In Search of the “Perfect” Dog – Part 2

In Search of the “Perfect” Dog – Part 2

by Don Hanson

Last month I started to address the question, “How do I get the perfect dog?” I discussed how I have heard people define “perfect” and how what people may perceive as “perfect” may not be a realistic expectation and may harm our dog's overall welfare. I also discussed how absolutes like I want my dog to like all people, and I want a dog that NEVER leaves an unfenced yard are unrealistic. behavior is constantly changing and is affected by a wide variety of factors during our dog's life, most of which are beyond our control. the effect of genetics on behavior and the importance of a puppy’s early experience with mom and its littermates before it even joins our family were also discussed. 

Once a dog leaves mom and its littermates, and it arrives in our home, we are responsible for that puppy and need to appropriately socialize and habituate it to everything we expect it to encounter (people, animals, surfaces, objects, sounds, smells, etc.) before they are 16 weeks old. socialization can be a very daunting and time-consuming task if you do it right, but it is essential for your dog’s future behavioral health. a puppy that is not gently exposed to a wide variety of people of different ages, sizes, races, and behaviors may very likely be fearful of certain types of people. never being brushed or having their nails trimmed until after 16 weeks of age may result in a dog that is extremely fearful and reactive during this process, which can be a stressful experience for all involved. a puppy that is raised in a rural area the first 16 weeks of its life and then moved to a home in an urban environment with the never before experienced sounds, smells, and intense activity of urban America, may become very anxious and fearful. A dog that is displaced from its home and family could be extremely traumatized just as you might be in shock if you ended up living in a homeless shelter. Trauma can cause fear and anxiety for life and does not go away on its own. 

Whether you decide to train your dog and how you train it will also affect future behavior. Dogs with little or no training are less likely to be well-mannered and, for that reason, are more likely to be surrendered. if you use any aversive to train your dog, the most common ones being shock, choke, or prong collars, your dog is more likely to develop behavioral problems. if you inadvertently reward your dog for jumping up on people, chasing people, or barking at strangers, you may create the very behavior problems you are trying to prevent. training matters and you will be best served by investing in working with a reward- based dog trainer accredited by a reputable, independent certification body.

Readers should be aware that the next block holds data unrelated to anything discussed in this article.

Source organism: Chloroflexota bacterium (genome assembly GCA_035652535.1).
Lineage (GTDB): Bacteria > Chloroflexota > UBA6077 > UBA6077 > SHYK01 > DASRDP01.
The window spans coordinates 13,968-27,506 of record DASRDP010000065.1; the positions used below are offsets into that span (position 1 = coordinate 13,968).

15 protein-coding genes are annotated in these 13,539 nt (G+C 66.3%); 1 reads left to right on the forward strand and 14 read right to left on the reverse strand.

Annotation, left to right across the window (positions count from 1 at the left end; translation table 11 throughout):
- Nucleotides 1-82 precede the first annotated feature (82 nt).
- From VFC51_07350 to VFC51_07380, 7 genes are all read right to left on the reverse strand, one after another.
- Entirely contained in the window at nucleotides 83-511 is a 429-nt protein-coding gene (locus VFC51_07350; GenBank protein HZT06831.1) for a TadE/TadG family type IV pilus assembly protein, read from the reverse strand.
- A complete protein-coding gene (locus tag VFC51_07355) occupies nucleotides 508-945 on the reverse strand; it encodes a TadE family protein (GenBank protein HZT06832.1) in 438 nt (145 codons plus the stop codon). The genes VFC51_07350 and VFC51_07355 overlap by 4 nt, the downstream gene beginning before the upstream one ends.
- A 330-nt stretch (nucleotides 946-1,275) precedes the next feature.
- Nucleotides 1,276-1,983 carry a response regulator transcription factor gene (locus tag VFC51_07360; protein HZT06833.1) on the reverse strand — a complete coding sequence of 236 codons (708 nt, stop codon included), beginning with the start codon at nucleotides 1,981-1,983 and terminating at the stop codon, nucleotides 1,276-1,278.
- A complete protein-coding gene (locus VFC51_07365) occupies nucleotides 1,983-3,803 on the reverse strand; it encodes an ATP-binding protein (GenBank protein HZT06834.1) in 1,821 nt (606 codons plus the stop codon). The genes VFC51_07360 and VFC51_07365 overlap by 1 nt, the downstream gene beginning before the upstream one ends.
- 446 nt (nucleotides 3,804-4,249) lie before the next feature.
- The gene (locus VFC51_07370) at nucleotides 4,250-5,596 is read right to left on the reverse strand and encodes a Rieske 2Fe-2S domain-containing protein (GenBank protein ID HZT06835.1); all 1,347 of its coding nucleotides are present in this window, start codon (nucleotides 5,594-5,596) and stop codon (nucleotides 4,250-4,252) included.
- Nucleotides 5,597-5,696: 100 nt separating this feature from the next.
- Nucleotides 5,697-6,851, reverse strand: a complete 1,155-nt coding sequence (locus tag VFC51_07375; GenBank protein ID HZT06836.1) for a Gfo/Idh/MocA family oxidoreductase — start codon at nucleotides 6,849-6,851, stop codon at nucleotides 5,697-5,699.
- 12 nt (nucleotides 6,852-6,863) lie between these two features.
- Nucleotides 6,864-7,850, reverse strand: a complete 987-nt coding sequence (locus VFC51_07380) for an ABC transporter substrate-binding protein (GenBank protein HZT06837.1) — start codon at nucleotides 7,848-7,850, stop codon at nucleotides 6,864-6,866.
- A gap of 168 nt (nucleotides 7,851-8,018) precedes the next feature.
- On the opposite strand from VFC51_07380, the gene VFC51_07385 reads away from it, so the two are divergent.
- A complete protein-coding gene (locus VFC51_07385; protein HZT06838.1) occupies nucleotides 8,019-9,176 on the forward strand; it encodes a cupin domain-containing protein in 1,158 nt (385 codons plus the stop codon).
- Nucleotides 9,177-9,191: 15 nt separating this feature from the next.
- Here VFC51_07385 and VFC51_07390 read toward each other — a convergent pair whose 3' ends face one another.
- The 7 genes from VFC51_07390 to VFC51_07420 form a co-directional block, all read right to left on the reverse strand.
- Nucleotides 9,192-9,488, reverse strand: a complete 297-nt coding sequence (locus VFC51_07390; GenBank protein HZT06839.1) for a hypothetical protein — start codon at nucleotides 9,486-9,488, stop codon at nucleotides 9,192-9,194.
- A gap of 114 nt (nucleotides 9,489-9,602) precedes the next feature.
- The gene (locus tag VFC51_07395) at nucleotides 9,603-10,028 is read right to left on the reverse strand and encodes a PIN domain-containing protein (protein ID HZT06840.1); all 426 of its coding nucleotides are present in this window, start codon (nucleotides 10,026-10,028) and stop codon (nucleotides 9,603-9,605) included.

During the course of your dog’s life, it will have many behavioral interactions with people and animals. any time such an interaction occurs, the behavior of one individual in the interaction can influence the behavior of the other individual. The simple act of an infant grabbing at a dog’s wagging tail, due to no malicious intent, may cause the dog to feel physical or emotional pain or discomfort causing the dog to react with anything from a bark to a bite in an attempt to get the child to stop the behavior. the infant’s behavior may have established a fear of children, and the dog and the dog’s reaction may have created a fear of dogs in the child. fears of this nature can be locked into memory by a single event, and the brain is designed, in the interest of our survival, to remember these lessons forever. 

many behaviors in all animals are driven by emotion and thus are not always predictable or rational. either party in a behavioral transaction can misinterpret the behavior of the other, which can cause a situation to spiral out of control quickly. it’s dark, and you cannot see your dog lying by the bed, you get up and step on the dog, and the dog lashes out in fear biting your ankle but not breaking the skin, you scream in pain and yell at the dog as you kick him, causing your dog to bite harder in an attempt to get you to stop before he scrambles under the bed to hide from the vicious person. You have both reacted instinctually and emotionally and may be wary of one another for minutes, hours, days, or maybe forever. emotional responses have a great impact on our reactions to another's behavior and on our remembering those incidents. 

Next month I’ll address medical issues that can affect our dog's behavior and offer my suggestions on how to give you the best chance of ending up with the perfect dog.

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